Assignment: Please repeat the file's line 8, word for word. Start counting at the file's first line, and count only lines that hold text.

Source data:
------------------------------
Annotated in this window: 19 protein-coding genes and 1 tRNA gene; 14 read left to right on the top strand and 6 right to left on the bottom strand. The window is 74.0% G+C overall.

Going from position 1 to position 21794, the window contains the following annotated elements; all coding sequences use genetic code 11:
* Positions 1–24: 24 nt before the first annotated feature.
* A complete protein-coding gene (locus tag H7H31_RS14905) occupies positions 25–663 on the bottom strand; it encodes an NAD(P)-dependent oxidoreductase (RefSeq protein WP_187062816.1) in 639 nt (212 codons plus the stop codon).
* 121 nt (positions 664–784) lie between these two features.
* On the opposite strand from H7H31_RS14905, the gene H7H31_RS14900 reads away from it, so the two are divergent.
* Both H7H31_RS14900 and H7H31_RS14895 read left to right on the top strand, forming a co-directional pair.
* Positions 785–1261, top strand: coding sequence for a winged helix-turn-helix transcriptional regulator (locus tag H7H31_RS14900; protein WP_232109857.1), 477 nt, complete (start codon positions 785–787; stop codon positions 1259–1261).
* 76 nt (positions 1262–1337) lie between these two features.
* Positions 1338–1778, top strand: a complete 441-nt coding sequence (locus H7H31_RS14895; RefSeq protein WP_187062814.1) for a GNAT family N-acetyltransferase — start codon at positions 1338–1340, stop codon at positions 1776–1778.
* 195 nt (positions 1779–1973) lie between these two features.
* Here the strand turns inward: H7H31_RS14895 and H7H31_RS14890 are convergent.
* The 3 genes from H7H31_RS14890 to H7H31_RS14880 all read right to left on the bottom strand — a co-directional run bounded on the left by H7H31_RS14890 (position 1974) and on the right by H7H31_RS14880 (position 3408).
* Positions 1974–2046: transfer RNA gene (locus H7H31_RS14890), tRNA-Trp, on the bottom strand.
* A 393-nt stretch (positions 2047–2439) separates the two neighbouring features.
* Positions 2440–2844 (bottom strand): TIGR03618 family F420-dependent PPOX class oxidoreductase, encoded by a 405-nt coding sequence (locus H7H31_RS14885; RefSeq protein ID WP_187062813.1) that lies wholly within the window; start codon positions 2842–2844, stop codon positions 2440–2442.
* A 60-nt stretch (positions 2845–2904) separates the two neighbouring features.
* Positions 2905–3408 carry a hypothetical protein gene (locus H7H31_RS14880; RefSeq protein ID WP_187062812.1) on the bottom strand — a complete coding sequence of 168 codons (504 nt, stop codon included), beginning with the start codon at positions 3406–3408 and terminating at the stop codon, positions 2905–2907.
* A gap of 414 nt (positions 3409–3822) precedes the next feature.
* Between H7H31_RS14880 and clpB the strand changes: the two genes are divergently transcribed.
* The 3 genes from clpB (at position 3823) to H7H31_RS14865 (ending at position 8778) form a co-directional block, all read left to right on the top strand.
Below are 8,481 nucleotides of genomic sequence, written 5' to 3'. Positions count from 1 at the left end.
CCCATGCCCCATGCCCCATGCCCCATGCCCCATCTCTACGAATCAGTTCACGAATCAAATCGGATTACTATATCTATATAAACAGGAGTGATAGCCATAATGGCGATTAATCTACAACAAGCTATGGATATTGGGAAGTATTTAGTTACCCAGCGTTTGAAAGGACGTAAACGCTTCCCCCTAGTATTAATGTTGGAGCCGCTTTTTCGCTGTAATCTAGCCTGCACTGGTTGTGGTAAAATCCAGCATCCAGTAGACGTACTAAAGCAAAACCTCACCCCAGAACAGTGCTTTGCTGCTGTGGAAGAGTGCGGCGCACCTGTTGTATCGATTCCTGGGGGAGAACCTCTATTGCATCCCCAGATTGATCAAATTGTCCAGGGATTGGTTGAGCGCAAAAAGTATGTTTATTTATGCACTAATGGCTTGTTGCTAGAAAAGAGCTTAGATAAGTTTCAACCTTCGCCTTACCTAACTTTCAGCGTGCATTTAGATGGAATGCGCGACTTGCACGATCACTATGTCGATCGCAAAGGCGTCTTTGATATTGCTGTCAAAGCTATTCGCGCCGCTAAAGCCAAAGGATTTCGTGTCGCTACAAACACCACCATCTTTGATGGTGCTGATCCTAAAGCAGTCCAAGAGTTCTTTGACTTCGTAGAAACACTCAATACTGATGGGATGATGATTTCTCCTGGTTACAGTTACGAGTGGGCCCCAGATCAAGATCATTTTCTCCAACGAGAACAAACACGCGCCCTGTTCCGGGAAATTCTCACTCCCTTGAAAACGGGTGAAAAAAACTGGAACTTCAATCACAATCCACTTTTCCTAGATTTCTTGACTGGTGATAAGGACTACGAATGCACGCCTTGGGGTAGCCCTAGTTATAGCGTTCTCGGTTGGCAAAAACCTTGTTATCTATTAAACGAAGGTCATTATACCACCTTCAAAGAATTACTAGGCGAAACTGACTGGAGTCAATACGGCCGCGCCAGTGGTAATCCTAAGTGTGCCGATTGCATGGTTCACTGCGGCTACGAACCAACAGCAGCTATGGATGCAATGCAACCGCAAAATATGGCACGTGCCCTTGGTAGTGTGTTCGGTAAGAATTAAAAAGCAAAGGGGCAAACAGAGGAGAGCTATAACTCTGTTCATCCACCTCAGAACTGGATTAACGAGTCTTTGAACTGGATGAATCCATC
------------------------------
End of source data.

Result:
* Positions 785–1261, top strand: coding sequence for a winged helix-turn-helix transcriptional regulator (locus tag H7H31_RS14900; protein WP_232109857.1), 477 nt, complete (start codon positions 785–787; stop codon positions 1259–1261).